Despite his love for working in the presence of students, there are nonetheless aspects to being a Bodleian librarian that are not as pleasant. For starters, having to deal with tourists on a regular basis can be annoying, especially for the one working at the front desk, who often has to play porter and ward off unauthorised visitors or anyone without that sacred Bod card. Tourists aren’t even allowed to peek through the crevice and take photos of the Rad Cam’s interior, because that would invade the privacy of students. And don’t try to pull a fast one on the staff by giving someone else your card, because their super-sharp radars will pick up on this and “report” you to the authorities (on the grounds that your card has been stolen). The issue of tourism is a tricky dilemma, and Jed is aware of the nuances at stake in the debate: “At the end of the day, tourists are important, both to the town’s economy and the Bodleian’s image. Still, we don’t want this to be a public reading room where anyone can casually go in and out. It is, after all, a university library.” While the Rad Cam is the iconic emblem of Oxford (as the postcards on sale in High Street newsagents will attest to), a flip side is that it has also taken on a mantle of establishmentarianism, and whenever there are protests or strikes, dissenters against whatever administrative follies will circumvent this first port of ‘siege’. Ever since the 2010 Bodleian take-over in response to the coalition government’s tuition fee-rise policy, more stringent security measures have been implemented; for instance, the library would hire more guards before an impending protest movement. “But as far as we’re concerned, students, academics and books are the most crucial things.”

With this imperative of scholarship in mind, Jed expressed another source of frustration for the Bodleian, which is the problem with limited funding. “Say if we wanted to subscribe to a top American academic journal, this would have to depend on whether or not enough money has been allocated to the item in the budget. The Americans have become a lot stricter about copyright restrictions in recent years, and nowadays professors can’t just photocopy or post on Weblearn any American book or journal document, and so they must either get permission from the publisher or refrain from using that specific text as class material. This is a real detriment to education, because it isn’t possible for one to always be in the right university at the right time.” That there are still such barriers to learning is indeed a real shame, especially in a digital age where ‘egalitarian’ dissemination of knowledge should be a principle pursuit in academia. Yet while Jed laments this obstacle, he is also optimistic about its remedy. “The way to go about this is through the academics and librarians themselves; every good academic or librarian I know of will bend over backwards to get you the information you need, simply because they are so passionate about what they do.” So how would he deal with a situation wherein the information someone requests isn’t available on SOLO? “If I’m familiar with the topic, I will recommend something else of equal merit or use. Alternatively, I or my colleagues could show them where to get a review of the work they were looking for.”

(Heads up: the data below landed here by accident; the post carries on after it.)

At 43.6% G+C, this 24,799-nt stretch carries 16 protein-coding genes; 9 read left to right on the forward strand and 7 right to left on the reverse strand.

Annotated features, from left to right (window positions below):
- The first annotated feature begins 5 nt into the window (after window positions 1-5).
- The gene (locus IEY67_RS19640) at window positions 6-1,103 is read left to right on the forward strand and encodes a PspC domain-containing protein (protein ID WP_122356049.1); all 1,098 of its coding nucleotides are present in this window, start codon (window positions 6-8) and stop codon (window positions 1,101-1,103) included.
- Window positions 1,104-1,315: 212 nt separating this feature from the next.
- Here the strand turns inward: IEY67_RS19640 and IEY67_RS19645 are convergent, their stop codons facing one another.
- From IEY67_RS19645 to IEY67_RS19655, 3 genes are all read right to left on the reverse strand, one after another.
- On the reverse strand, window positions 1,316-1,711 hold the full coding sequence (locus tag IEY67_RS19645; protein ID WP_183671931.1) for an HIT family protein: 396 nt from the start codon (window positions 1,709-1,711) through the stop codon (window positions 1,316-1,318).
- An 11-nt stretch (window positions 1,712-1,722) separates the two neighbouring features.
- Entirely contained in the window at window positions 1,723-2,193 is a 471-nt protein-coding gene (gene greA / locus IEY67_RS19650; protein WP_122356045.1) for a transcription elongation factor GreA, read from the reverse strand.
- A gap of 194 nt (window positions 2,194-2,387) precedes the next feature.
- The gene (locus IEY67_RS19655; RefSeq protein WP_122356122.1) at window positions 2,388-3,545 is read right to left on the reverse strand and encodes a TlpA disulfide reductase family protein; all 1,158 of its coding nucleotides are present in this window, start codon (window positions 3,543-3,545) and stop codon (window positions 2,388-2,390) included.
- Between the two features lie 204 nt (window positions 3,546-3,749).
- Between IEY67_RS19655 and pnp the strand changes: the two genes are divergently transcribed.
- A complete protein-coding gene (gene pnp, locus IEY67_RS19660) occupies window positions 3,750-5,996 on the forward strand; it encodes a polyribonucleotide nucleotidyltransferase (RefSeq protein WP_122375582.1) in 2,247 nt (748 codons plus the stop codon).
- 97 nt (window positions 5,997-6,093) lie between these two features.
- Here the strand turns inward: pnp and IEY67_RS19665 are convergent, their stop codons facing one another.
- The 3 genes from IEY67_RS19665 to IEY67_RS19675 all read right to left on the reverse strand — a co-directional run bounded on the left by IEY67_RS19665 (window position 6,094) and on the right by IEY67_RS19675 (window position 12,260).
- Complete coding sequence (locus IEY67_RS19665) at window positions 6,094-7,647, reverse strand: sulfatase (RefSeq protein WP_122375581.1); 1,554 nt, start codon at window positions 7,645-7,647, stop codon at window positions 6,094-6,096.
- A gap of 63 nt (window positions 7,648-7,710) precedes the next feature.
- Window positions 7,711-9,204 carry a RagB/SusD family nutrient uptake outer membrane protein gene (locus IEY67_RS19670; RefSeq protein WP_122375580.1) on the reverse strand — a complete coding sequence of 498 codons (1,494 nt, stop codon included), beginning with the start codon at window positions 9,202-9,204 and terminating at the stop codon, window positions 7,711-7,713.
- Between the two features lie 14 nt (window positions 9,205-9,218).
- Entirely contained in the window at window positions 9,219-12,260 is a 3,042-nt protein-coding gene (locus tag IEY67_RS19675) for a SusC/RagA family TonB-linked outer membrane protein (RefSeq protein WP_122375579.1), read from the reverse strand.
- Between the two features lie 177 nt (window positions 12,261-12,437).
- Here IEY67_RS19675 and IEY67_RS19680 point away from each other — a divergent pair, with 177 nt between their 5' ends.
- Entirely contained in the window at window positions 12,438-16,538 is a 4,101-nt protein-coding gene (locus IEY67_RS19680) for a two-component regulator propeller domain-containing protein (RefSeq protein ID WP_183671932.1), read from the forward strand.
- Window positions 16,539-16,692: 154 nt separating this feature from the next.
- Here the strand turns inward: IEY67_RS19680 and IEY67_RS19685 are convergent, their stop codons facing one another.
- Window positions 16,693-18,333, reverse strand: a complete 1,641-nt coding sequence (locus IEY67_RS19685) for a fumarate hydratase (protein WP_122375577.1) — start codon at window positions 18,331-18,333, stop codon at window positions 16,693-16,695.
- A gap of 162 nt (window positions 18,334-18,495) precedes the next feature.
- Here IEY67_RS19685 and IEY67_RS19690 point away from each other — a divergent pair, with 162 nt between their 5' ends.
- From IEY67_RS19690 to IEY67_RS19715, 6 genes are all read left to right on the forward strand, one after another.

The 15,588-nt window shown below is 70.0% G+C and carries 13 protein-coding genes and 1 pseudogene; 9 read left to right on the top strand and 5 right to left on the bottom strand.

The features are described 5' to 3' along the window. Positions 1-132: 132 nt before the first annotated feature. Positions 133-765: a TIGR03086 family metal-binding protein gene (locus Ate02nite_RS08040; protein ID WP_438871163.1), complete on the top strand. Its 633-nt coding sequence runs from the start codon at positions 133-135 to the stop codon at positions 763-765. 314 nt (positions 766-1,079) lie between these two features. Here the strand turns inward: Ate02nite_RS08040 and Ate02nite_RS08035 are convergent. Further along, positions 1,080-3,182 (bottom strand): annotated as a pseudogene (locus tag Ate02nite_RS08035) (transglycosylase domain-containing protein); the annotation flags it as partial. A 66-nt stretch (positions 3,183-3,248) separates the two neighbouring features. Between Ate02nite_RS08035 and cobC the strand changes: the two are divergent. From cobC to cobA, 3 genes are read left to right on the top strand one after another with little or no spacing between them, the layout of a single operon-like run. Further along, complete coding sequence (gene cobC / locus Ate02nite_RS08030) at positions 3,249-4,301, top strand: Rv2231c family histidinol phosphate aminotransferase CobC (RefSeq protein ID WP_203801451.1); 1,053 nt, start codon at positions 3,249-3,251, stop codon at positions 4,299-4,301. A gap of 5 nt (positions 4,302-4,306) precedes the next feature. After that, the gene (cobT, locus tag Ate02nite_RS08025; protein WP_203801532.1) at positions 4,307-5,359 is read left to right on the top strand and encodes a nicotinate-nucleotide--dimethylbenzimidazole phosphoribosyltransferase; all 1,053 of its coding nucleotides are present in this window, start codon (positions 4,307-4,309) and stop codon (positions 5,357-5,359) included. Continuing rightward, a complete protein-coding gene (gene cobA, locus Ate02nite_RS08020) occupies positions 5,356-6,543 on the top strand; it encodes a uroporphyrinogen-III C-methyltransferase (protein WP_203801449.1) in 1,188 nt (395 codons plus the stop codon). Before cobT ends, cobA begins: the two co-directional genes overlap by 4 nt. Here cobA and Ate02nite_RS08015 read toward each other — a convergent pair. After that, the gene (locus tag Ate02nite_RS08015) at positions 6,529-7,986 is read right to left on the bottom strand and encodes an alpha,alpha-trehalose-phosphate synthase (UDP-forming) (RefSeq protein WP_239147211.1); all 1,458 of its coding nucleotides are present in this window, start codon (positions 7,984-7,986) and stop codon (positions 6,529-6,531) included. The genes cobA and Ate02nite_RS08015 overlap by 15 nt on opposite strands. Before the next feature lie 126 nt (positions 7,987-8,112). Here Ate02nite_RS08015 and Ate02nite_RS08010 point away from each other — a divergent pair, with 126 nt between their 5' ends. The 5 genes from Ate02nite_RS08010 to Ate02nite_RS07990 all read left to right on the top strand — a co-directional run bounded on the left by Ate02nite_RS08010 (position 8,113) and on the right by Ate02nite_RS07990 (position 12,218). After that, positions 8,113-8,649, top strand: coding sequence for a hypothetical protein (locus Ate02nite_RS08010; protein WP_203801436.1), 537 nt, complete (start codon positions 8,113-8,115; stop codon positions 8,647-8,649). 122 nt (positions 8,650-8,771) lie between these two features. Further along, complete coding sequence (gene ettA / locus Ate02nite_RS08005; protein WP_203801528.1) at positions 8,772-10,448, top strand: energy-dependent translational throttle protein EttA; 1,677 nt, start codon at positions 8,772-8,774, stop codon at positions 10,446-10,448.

Ultimately, the Bodleian staff is equipped with the ability and know-how to blend librarianship and academics, which for Jed is where their real edge lies in. Students would no doubt benefit from an awareness of this fact: librarians aren’t just latter-day Ariadnes who can show you the way out of the Gladstone Labyrinth or decipher enigmatic call numbers purposely designed to aggravate your stress levels. Instead, they are scholars who would willingly answer your dissertation queries or offer research suggestions, because as Jed puts it cheekily, “we’re smart cookies.” Indeed, and we’d be fools not to utilise this readily accessible intellectual resource. At the end of the day, the library’s book-people dichotomy goes both ways: For librarians, it is about catering to students’ needs with recourse to texts, whereas for students, it should be about seeking academic help from both fronts, be it in the form of books or a shelver of books (who most likely has a masters/doctorate). Just don’t let any of them catch you red-handed with a kebab in the Gladstone Link, because chances are, he or she might be your next tutor – and that’s hardly the way to make a great first impression.

PHOTO/Jennifer Chan

Your Ultimate 2014 Guide to College Balls

Your Ultimate 2014 Guide to College Balls

St Anne’s

Lucy Fielding and Liviana Sordo-de-Cock

St Anne’s Ball 2014 (10th May, Saturday of 2nd week) is the only college ball to be held outside of Oxford this year at Kingston Bagpuize House and Gardens, an 18th century home and its surrounding parkland, which is entirely at the disposal of ball-goers for one night. The sheer size of the space allows the Ball to host fairground rides which you can’t get into most colleges’ grounds, different marquees for music and entertainment, and more food options than the average person will be able to take advantage of. If you are starting to worry about transport, don’t. Transport is arranged there and back, with all coaches leaving St Anne’s College early in the evening, and returning every half hour from midnight onwards.